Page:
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Is Big Brother Watching?
Telehealth Brings New Privacy Concerns

By Sandra Ray, Staff Writer

(Page 2 of 3)

Systems like QuietCare meet the Institute’s criteria for a “moderate-technology level.” QuietCare places small sensors in the home that record events of daily living and gather information based on movement around the sensor. A sensor that is positioned by the bed, for example, would give a caregiver or physician data about when a person went to bed for the night or took naps during the day. If someone is prone to wandering at night, this same sensor would report when the person left the bed, returned, and perhaps left again. A caregiver could then help the patient discuss night wakenings with a physician to determine if it is a cause for concern.

David Stern, CEO of QuietCare, noted that telehealth systems need to be “mindful” of how these systems are used in the home, “allowing for appropriate help at the appropriate time.” He also said that physicians are often amazed at how much information about a person’s daily activities can be captured from sensors like those his company installs.

There are “high-technology” systems that can record much more complex pieces of data, providing, at times, intimate information about a person’s daily life. For example, radio tags can be inserted into clothing and household items that transmit data back to a monitoring system when these items are worn, touched, or otherwise activated. Pressure systems in a person’s favorite chair can tell a caregiver how long a person sits during the day, providing information about the amount of physical activity that the patient may have during the day. Cameras in the house can give snapshots (either “still shots” or streaming video) of the overall activity level. There are systems that can record and transmit information about a person’s weight, blood pressure, temperature, blood sugar, and other vital statistics. For patients with serious chronic illnesses like congestive heart failure, these types of systems may be the best fit since a change in weight could signal a need for an immediate doctor visit.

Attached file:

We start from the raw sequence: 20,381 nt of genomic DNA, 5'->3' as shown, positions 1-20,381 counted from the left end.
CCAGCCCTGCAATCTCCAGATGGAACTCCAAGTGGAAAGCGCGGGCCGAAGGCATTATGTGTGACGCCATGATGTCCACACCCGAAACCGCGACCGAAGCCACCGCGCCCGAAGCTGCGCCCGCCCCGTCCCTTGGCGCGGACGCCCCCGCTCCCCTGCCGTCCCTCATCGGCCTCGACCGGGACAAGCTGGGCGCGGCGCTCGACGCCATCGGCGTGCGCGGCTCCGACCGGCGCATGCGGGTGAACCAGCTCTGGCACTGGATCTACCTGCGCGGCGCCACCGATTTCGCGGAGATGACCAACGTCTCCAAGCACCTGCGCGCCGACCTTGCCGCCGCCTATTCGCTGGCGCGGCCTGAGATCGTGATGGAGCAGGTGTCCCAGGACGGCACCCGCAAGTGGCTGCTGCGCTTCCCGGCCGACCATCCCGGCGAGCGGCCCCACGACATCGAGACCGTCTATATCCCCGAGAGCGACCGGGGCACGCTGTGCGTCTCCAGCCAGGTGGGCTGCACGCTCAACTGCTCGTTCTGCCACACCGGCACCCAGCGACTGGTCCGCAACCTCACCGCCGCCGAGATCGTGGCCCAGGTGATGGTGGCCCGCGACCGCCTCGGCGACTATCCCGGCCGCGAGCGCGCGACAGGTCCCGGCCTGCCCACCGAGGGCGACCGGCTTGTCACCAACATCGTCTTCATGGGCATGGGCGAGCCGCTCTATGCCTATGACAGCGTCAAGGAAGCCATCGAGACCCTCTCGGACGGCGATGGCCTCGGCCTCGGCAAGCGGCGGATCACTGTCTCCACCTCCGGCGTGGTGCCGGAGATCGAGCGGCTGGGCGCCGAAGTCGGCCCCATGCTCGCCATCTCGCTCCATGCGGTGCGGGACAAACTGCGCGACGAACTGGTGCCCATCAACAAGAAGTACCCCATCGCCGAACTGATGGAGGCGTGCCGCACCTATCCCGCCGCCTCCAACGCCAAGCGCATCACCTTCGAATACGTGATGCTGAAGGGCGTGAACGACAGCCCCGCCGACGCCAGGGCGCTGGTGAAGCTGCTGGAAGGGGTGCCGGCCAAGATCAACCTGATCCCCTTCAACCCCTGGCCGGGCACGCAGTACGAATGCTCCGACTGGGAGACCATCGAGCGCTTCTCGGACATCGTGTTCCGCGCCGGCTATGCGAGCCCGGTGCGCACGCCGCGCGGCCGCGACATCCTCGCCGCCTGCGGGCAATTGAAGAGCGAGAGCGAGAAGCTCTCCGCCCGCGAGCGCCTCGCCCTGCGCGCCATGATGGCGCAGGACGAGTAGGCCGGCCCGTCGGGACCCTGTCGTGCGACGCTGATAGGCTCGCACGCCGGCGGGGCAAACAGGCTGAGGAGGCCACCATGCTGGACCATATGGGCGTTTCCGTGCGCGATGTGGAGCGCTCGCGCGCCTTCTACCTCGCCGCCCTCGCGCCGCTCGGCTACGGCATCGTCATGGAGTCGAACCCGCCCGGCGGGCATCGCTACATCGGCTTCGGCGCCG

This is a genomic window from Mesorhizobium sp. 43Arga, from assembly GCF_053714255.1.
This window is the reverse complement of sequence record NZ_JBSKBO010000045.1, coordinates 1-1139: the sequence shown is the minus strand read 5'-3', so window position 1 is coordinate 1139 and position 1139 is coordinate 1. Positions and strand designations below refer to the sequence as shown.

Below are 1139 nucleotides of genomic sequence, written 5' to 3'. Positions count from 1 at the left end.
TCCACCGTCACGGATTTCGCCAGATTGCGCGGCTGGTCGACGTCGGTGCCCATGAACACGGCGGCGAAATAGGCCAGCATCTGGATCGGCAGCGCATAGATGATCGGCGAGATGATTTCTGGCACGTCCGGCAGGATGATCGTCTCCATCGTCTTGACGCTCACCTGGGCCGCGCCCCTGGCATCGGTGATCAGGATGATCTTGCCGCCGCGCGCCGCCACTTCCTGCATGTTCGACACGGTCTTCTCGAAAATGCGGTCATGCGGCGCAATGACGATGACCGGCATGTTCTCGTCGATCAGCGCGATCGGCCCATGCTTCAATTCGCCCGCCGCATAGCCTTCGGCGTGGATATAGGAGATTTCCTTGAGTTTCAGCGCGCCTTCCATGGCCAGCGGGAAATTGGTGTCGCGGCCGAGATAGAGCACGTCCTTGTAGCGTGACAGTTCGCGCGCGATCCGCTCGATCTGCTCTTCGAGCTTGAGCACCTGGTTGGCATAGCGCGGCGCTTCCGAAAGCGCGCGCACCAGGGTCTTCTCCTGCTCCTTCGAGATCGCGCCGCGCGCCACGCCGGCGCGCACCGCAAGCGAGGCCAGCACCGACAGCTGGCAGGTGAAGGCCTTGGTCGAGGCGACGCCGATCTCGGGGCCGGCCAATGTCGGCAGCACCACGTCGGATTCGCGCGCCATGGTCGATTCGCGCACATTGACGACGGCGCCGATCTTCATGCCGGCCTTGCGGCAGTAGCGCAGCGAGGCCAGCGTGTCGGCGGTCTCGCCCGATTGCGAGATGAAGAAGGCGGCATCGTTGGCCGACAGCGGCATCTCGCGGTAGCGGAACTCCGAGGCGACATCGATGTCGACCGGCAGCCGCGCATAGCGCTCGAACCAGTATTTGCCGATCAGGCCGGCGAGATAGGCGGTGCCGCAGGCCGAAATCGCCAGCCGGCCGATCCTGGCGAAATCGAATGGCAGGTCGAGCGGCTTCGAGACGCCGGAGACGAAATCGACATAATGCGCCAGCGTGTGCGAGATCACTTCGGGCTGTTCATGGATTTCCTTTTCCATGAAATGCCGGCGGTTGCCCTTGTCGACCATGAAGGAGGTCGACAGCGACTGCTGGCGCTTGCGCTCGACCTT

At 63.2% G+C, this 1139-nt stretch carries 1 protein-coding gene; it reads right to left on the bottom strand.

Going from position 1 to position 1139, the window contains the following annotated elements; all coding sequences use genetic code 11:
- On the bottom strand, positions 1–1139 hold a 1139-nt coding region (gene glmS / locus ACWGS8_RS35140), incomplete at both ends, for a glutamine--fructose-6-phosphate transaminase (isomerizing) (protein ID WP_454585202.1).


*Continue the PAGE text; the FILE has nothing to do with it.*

Addressing Privacy Concerns in Advance:

Experts in the field suggest that before caregivers and patients consider installing a home monitoring system, that they take the time to assess a variety of questions. These can include:

  • Who will have access to the information?
  • How will that information be used or shared?
  • If caregivers can access the information, have they been trained in using the technology and reporting systems?
  • What are some short-term goals that families expect to meet by installing a home monitoring system?
  • In the long-run, what will the family gain by having the technology in place?
  • What happens in case an emergency occurs? In families with more than one caregiver, who will respond?
  • Who will pay for the system? Insurance and Medicare are reluctant to provide payment. Private pay or subsidies by an organization in the community may be an option.


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